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Despite a GDP per Capita that has ranked for many decades as one of the highest in the world, the Dutch have traditionally had a cultural awkwardness towards openly embracing luxury. Contrary to other European countries not hampered by any frugal Calvinist inhibitions, the monobrand luxury fashion store was virtually non-existent. But the seeming disinclination towards the phenomenon which once prevailed started to change with the opening of the Louis Vuitton boutique in Amsterdam in 2002. It was considered an audacious move at the time, but the arrival was very well timed as the perception and appreciation of luxury and fashion had started to slowly shift closer towards the sensibilities of fellow Europeans. More than ten years on, the dutch capital has become the leading hub of high-fashion retail in the Netherlands, and now boasts a respectable number of monobrand luxury fashion stores.

The influx of these brands is ongoing and it has gained new momentum with the recent store opening for yet another illustrious name from the LVMH fold: Dior. Located on the city’s shopping strip for high-end brands, the store occupies two floors and features an interior design by New York-based architect and longtime collaborator Peter Marino. The aesthetic is inspired by the brand’s iconic flagship store on Avenue Montaigne in Paris and oozes the vibe of a luxurious boudoir. It’s an oasis of pristine white, captured in custom-made moulded fixtures and paneling, and is furnished with a variety of matching display counters.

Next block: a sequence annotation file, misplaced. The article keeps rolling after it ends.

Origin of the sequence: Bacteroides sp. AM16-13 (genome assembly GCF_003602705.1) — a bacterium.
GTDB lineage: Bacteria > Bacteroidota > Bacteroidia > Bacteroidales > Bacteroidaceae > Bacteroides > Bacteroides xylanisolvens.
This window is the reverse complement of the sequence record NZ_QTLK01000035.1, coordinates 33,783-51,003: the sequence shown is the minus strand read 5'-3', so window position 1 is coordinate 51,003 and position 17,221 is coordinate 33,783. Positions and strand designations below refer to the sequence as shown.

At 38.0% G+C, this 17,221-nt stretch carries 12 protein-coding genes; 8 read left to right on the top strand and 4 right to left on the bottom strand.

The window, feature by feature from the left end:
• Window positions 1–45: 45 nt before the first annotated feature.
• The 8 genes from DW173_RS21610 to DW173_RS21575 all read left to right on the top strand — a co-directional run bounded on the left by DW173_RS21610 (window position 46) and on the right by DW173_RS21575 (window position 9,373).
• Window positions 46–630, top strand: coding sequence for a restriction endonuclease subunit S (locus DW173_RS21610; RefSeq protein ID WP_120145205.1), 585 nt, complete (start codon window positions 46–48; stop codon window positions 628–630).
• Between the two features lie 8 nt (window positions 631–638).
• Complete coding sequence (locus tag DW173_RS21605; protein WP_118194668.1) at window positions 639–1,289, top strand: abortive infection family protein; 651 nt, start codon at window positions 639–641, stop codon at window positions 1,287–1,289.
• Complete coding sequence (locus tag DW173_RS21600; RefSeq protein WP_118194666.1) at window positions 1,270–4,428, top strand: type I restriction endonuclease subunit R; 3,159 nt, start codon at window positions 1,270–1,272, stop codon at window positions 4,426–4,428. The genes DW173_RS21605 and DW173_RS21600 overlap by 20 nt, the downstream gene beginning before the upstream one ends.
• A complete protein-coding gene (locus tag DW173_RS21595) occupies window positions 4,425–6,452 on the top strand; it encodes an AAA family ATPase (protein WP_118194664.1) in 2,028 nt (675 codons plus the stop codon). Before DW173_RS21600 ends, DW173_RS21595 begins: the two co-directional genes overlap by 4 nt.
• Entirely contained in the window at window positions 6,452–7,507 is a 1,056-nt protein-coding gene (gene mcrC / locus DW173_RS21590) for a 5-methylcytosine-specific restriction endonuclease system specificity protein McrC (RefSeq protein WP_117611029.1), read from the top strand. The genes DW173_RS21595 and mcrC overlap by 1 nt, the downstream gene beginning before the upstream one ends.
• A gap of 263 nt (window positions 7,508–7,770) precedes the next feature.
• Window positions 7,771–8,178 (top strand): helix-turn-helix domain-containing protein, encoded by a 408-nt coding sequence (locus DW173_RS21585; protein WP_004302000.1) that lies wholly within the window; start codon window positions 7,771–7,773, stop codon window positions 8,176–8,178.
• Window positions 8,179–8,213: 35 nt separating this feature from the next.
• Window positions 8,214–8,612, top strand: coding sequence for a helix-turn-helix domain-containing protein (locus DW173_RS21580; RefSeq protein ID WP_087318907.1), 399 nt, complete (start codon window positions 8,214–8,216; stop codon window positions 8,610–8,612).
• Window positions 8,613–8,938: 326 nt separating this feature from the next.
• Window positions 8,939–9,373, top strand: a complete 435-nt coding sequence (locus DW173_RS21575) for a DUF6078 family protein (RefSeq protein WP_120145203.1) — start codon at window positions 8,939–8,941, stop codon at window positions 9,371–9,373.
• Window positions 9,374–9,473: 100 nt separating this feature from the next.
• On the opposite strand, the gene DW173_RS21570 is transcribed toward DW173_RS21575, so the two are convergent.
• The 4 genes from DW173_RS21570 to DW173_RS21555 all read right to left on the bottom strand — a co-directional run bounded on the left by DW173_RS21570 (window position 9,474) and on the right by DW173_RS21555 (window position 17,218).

An expansive tilted glass roof at the back section of the store allows in floods of daylight which is reflected by the slabs of mirror placed throughout the store. The ground floor presents the Dior women’s ready-to-wear collection, trophy bags and accessories. A swirling marble staircase decorated with ornate wrought iron and shiny brass leads to the fluffy carpeted basement section. Done up in similar luxurious boudoir style, the setting here is a tad more intimate. A seating area in the middle is surrounded by sleek shelving units on which the elaborate women’s shoe collection is showcased.

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